Repressing the Nazi Past in West Germany: German Resistance Postage Stamps (1964)


The postwar West German government needed to rehabilitate the German military not only among NATO allies but also in the eyes of its own population. To that end, it cultivated a new redemptive postwar patriotism, which saw the issuance of commemorative stamps on the twentieth anniversary of the July 20, 1944, plot to assassinate Hitler at his Wolf’s Lair in East Prussia. The series included the most controversial protagonist in that failed attempt, Colonel Claus Count von Stauffenberg (1907-1944), who was executed the next day. General Ludwig Beck (1880-1944) was likewise arrested for his involvement in the July 20th plot and shot the very same day. The series also included Helmuth James Count von Moltke (1907-1945), a German jurist and founding member of the Kreisau Circle, an influential group in the German resistance to Hitler. A member of one of Germany’s most prestigious noble families, this younger Moltke was also the great-grandnephew of Helmuth von Moltke the Elder (1800-1891), the storied Prussian field marshal from the Franco-Prussian War who represented a famous brand of historic German militarism.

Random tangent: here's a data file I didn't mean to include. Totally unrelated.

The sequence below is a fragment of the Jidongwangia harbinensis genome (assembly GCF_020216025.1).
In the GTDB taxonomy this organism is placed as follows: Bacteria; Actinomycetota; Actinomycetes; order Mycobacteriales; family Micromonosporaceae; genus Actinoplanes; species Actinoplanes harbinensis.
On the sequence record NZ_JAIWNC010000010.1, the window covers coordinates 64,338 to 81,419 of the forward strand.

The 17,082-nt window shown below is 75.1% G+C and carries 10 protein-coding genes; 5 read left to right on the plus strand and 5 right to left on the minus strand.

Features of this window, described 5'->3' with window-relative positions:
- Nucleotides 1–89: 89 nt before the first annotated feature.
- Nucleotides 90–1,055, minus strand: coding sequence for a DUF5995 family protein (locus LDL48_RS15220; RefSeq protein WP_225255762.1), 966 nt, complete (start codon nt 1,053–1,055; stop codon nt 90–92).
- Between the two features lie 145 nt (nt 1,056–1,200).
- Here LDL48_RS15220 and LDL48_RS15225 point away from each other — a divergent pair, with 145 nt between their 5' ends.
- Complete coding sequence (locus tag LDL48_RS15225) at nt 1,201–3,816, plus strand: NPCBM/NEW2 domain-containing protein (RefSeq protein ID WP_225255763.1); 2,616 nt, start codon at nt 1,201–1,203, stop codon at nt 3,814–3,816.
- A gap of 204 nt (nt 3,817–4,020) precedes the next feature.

Other well-known figures included the young Munich university student Sophie Scholl (1921-1943), who was executed along with other members of the student resistance group known as the White Rose in 1943, and the Lutheran pastor and theologian Dietrich Bonhoeffer (1906-1945). The other figures include a mixture of political and religious dissidents. The eight individuals who were commemorated were all murdered during the Third Reich. By grouping various individual resisters into one overarching, undifferentiated German resistance movement, the stamp series put military resisters on a par with widely revered student resisters and clergymen.


Source: Reproduction: Peter Steinbach, The 20th of July 1944 – More than a Day of Reflection and Duty, Bundeszentrale für politische Bildung,

Bundeszentrale für politische Bildung

Jörg Echternkamp, Soldaten im Nachkrieg: Historische Deutungskonflikte und westdeutsche Demokratisierung 1945-1955. Berlin/Boston: De Gruyter Oldenbourg, 2014.

Philipp Gassert and Alan E. Steinweis, eds., Coping with the Nazi Past. West German Debates on Nazism and Generational Conflict, 1955-1975. New York: Berghahn Books, 2013.

Christina Morina, Legacies of Stalingrad: Remembering the Eastern Front in Germany since 1945. Cambridge and New York: Cambridge University Press, 2011.

Maja Zehfuss, Wounds of Memory: The Politics of War in Germany. Cambridge and New York: Cambridge University Press, 2007.

Repressing the Nazi Past in West Germany: German Resistance Postage Stamps (1964), published in: German History Intersections, <> [December 01, 2023].